It's possible I'm not thinking about something right but at the moment that is what I see.

  • @exocomp said in pfSense DNS cache refresh interval:

    pfSense filterdns does a DNS lookup for and gets a TTL of 64 seconds max TTL is 300 seconds but depending on when you query it can be anything from 0 to 300.

    This point above is interesting, if I query the the authoritative server ( for I get a TTL of 300 (which is the raw value). However, if I query a Non-authoritative server say (google public dns) I get the time remaining until the next refresh which could be anything from 0-300. I'm not sure what's going on there, I'll need to read up on how that works.

  • LAYER 8 Global Moderator

    When you ask a forwarder or upstream resolver if you will like its going to hand you the TTL of whats left on its cache... When you query authoritative you will always get the actual TTL the owner of the domain has set..

    fans of forwards don't normally understand this.. One of the many reasons why its better to resolve vs forward.. Which pfsense does out of the box for reasons ;)

    People say oh will when I forward I get a faster response, etc.. Well yeah - your just getting what is cached.. Could actually be WRONG for you based upon your IP and region, etc. And its also going to be a TTL that is less then what the owner wanted since its just whats left in the cache, unless there was no cache and it resolved it? Then you going to have to wait the time for it to resolver or forward plus the added time to query it where ever it is, etc. And if the TTL is not full, its possible it could be something really short and now your just going to have to query again way before you should have to, etc.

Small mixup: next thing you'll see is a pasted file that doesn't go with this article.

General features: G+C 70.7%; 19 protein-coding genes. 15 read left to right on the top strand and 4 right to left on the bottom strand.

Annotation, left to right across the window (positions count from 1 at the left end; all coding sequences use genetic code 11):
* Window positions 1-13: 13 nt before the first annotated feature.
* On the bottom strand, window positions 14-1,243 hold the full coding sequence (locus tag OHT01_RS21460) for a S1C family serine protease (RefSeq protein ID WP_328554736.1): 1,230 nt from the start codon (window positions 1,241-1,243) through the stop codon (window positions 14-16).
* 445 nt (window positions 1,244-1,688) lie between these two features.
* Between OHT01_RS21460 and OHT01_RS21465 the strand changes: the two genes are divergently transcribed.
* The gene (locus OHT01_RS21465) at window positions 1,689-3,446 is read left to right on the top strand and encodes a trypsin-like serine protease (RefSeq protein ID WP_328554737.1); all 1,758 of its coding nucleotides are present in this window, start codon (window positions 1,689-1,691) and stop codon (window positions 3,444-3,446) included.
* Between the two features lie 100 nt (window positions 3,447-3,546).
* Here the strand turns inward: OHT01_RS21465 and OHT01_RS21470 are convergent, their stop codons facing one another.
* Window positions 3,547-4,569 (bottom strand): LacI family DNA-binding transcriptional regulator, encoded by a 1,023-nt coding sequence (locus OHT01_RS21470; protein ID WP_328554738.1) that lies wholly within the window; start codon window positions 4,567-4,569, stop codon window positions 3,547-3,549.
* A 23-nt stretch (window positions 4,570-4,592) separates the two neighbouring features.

If your clients are only asking pfsense for dns, no matter what pfsense does with the answers it gets back should be fine - My guess is you have your clients using different dns than pfsense or both? And you don't know where they are getting their answers from or what, etc. or if your using proxy in explicit mode it would do the queries, etc.

  • This post was really helpful in pointing me in the right direction and got to learn more about how pfSense host alias DNS works and a little more about DNS in general, I was able to come up with a solution given the need.

    Thanks for taking the time to help out.

  • LAYER 8 Global Moderator

    Any time - I could discuss DNS for hours and hours ;) So if you ever have any questions about DNS just post a thread I will more then likely see it and comment..

    The problem of when a firewall updates its aliases is problem with pretty much every firewall have worked with in the last 30 years when client might use or get something different. When there is more than 1 IP for some fqdn.. Be it based upon geo location of the query or some sort of roundrobin, or from a cache that resolves from a different location then the firewall/user, etc.

    It's not just pfsense that such issues can be seen that is for sure.. Blocking of url based stuff is normally done better with a proxy where the proxy so you can base the filter on the actual uri being requested vs the IP of said fqdn in the url.. Proxy also allows for filtering on path or other words in the url and not just the hostname portion, etc.

    DNS based lookups and blocking of the IP work fine when its static sort of IPs returned, but when your wanting to talk to something hosted on a CDN that returns lots of different IPs for the same fqdn then yeah you can run into complications.